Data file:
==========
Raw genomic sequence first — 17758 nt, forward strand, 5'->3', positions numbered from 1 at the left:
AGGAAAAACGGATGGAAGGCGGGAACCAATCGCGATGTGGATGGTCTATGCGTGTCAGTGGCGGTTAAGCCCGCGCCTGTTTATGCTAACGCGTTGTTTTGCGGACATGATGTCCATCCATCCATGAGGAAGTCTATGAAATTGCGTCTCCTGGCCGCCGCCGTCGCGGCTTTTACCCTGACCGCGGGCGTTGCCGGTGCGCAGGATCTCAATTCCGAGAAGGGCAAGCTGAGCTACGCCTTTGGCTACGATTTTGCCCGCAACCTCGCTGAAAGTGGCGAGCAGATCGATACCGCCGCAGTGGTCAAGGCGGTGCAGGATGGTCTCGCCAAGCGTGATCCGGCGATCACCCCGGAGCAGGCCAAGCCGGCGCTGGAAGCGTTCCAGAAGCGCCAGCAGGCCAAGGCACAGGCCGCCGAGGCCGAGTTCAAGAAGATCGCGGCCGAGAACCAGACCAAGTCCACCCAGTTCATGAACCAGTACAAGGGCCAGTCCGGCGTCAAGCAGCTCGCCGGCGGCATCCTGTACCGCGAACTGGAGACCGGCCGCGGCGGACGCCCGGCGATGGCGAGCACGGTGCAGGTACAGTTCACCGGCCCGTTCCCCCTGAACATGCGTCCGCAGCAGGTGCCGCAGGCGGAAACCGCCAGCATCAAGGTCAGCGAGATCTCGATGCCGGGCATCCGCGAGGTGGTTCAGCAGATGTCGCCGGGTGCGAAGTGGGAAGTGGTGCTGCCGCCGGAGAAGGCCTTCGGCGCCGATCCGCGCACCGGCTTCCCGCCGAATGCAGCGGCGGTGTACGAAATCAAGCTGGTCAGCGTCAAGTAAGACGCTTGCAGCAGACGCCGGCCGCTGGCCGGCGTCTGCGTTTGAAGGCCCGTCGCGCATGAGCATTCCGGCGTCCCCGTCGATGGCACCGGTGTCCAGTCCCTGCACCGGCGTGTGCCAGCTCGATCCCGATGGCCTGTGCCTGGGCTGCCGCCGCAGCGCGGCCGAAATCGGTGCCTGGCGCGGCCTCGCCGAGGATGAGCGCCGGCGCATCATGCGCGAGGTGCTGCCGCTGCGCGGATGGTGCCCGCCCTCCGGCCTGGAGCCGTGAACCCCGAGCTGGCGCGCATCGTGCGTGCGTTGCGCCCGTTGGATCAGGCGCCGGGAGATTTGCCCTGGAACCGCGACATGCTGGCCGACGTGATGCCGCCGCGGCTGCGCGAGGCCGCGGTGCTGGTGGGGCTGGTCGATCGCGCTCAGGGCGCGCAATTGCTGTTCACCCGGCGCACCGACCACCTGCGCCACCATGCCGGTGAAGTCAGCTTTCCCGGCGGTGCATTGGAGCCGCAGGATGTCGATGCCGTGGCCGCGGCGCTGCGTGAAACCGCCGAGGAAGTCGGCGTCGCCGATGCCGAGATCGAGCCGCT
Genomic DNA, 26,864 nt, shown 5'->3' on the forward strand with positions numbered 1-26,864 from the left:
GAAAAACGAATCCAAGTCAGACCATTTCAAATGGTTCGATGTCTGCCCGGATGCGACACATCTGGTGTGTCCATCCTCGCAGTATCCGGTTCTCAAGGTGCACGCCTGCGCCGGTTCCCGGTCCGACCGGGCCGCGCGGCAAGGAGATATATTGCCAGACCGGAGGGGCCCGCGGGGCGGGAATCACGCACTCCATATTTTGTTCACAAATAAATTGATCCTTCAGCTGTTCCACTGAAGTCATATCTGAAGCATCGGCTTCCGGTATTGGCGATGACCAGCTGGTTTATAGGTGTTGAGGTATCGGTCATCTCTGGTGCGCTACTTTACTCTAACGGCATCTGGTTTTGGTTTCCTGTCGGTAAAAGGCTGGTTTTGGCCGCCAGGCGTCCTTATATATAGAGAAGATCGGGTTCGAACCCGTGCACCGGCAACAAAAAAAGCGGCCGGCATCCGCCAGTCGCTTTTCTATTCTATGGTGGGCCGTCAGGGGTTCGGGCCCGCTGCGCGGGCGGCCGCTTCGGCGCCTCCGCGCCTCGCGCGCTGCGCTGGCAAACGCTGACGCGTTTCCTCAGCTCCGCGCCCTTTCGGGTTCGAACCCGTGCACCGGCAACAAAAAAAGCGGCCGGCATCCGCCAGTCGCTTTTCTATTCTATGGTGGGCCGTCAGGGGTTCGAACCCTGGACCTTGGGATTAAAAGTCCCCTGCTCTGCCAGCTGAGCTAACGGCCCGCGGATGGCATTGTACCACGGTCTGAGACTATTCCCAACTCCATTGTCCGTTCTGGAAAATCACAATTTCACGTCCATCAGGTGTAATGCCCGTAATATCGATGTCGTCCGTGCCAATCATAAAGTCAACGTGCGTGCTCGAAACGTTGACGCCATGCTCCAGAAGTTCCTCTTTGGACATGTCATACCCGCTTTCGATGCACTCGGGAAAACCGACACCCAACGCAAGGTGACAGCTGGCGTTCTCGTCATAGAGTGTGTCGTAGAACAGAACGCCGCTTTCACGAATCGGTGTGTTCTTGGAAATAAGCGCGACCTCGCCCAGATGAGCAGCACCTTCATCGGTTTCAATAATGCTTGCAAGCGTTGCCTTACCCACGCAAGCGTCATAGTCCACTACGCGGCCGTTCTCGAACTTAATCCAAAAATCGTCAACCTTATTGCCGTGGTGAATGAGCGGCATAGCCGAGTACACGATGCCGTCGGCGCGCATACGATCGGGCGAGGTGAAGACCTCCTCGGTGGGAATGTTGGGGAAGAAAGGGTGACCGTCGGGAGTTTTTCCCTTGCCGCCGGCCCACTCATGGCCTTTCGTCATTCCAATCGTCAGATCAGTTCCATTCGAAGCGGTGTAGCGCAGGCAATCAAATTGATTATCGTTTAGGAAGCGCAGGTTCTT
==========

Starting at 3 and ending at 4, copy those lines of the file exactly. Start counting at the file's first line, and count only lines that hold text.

Genomic DNA, 26,864 nt, shown 5'->3' on the forward strand with positions numbered 1-26,864 from the left:
GAAAAACGAATCCAAGTCAGACCATTTCAAATGGTTCGATGTCTGCCCGGATGCGACACATCTGGTGTGTCCATCCTCGCAGTATCCGGTTCTCAAGGTGCACGCCTGCGCCGGTTCCCGGTCCGACCGGGCCGCGCGGCAAGGAGATATATTGCCAGACCGGAGGGGCCCGCGGGGCGGGAATCACGCACTCCATATTTTGTTCACAAATAAATTGATCCTTCAGCTGTTCCACTGAAGTCATATCTGAAGCATCGGCTTCCGGTATTGGCGATGACCAGCTGGTTTATAGGTGTTGAGGTATCGGTCATCTCTGGTGCGCTACTTTACTCTAACGGCATCTGGTTTTGGTTTCCTGTCGGTAAAAGGCTGGTTTTGGCCGCCAGGCGTCCTTATATATAGAGAAGATCGGGTTCGAACCCGTGCACCGGCAACAAAAAAAGCGGCCGGCATCCGCCAGTCGCTTTTCTATTCTATGGTGGGCCGTCAGGGGTTCGGGCCCGCTGCGCGGGCGGCCGCTTCGGCGCCTCCGCGCCTCGCGCGCTGCGCTGGCAAACGCTGACGCGTTTCCTCAGCTCCGCGCCCTTTCGGGTTCGAACCCGTGCACCGGCAACAAAAAAAGCGGCCGGCATCCGCCAGTCGCTTTTCTATTCTATGGTGGGCCGTCAGGGGTTCGAACCCTGGACCTTGGGATTAAAAGTCCCCTGCTCTGCCAGCTGAGCTAACGGCCCGCGGATGGCATTGTACCACGGTCTGAGACTATTCCCAACTCCATTGTCCGTTCTGGAAAATCACAATTTCACGTCCATCAGGTGTAATGCCCGTAATATCGATGTCGTCCGTGCCAATCATAAAGTCAACGTGCGTGCTCGAAACGTTGACGCCATGCTCCAGAAGTTCCTCTTTGGACATGTCATACCCGCTTTCGATGCACTCGGGAAAACCGACACCCAACGCAAGGTGACAGCTGGCGTTCTCGTCATAGAGTGTGTCGTAGAACAGAACGCCGCTTTCACGAATCGGTGTGTTCTTGGAAATAAGCGCGACCTCGCCCAGATGAGCAGCACCTTCATCGGTTTCAATAATGCTTGCAAGCGTTGCCTTACCCACGCAAGCGTCATAGTCCACTACGCGGCCGTTCTCGAACTTAATCCAAAAATCGTCAACCTTATTGCCGTGGTGAATGAGCGGCATAGCCGAGTACACGATGCCGTCGGCGCGCATACGATCGGGCGAGGTGAAGACCTCCTCGGTGGGAATGTTGGGGAAGAAAGGGTGACCGTCGGGAGTTTTTCCCTTGCCGCCGGCCCACTCATGGCCTTTCGTCATTCCAATCGTCAGATCAGTTCCATTCGAAGCGGTGTAGCGCAGGCAATCAAATTGATTATCGTTTAGGAAGCGCAGGTTCTT